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Truckee bridge will open access to McCarran-area, river recreation

by Jeff DeLong

A new bridge now spans the Truckee River at the historic McCarran Ranch, providing a key link in future recreation plans for the area.


Reno, NV | November 23, 2011

A new bridge now spans the Truckee River at the historic McCarran Ranch, providing a key link in future recreation plans for the area.

The 110-foot-long bridge was lowered into place by a crane on Tuesday, replacing a crumbling and dangerous structure that was torn down in early October.

It's the latest change to come to the ranch where one of Nevada's iconic figures, U.S. Sen. Patrick McCarran, was raised on the banks of the Truckee River.

The ranch, purchased by The Nature Conservancy in 2002, was the first of four major river restoration projects along the lower Truckee. Cottonwoods, willows and other native vegetation are now flourishing at a place where a sea of invading weeds used to dominate. Fish and wildlife love the place.

"The vegetation is coming in real thick. The birds, the fish, the mammals are all coming back," said Patti Bakker, Truckee River project manager for the conservancy.

Come next spring, the McCarran Ranch will be opened for public recreation. It's expected to become a prime destination for hikers, bikers, anglers and nature lovers.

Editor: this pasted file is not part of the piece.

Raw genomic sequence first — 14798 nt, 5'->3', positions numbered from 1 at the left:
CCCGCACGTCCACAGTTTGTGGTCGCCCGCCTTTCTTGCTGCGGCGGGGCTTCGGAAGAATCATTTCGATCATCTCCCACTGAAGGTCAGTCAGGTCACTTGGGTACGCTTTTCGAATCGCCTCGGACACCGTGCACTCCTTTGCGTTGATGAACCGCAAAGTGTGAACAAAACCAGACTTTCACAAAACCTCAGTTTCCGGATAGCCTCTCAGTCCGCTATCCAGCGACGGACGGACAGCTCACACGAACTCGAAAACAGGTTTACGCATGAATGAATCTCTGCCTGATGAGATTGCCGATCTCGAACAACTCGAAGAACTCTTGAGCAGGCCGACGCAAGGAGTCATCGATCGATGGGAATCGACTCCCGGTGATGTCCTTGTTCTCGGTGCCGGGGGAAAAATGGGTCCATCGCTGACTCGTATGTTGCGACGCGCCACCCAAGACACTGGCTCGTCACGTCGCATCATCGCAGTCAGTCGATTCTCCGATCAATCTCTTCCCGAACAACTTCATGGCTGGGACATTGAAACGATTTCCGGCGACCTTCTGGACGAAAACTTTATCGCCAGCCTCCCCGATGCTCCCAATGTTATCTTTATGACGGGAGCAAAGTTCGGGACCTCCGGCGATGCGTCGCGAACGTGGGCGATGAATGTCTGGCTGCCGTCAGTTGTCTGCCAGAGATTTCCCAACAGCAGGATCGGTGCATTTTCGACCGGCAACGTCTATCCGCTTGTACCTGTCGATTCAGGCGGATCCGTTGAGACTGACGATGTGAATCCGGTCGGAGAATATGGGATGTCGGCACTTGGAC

The bridge is critical because public access on the east side of the McCarran Ranch will be on the south side of the river. To the west, access will be on the river's north side.

"It's critical. There has to be a crossing of the river," Bakker said. "The connectivity piece of this is pretty huge."

Watching the bridge's installation was Janet Phillips, president of Tahoe-Pyramid Bikeway. That ambitious project could ultimately have a bikeway stretch the entire 116-mile length of the Truckee River from Lake Tahoe to Pyramid Lake.

The bridge provides a needed river crossing, Phillips said. When opened to the public, the McCarran Ranch will be a center point in a 9-mile stretch of restored river between the Mustang Ranch to the west and 102 Ranch to the east.

"With this gap closed, it's nine miles of continuous trail," Phillips said. "It will be a really nice place to ride along the Truckee River in a rural setting."
 


The Nature Conservancy is a leading conservation organization working around the world to conserve the lands and waters on which all life depends. The Conservancy and its more than 1 million members have protected nearly 120 million acres worldwide. Visit The Nature Conservancy on the Web at www.nature.org

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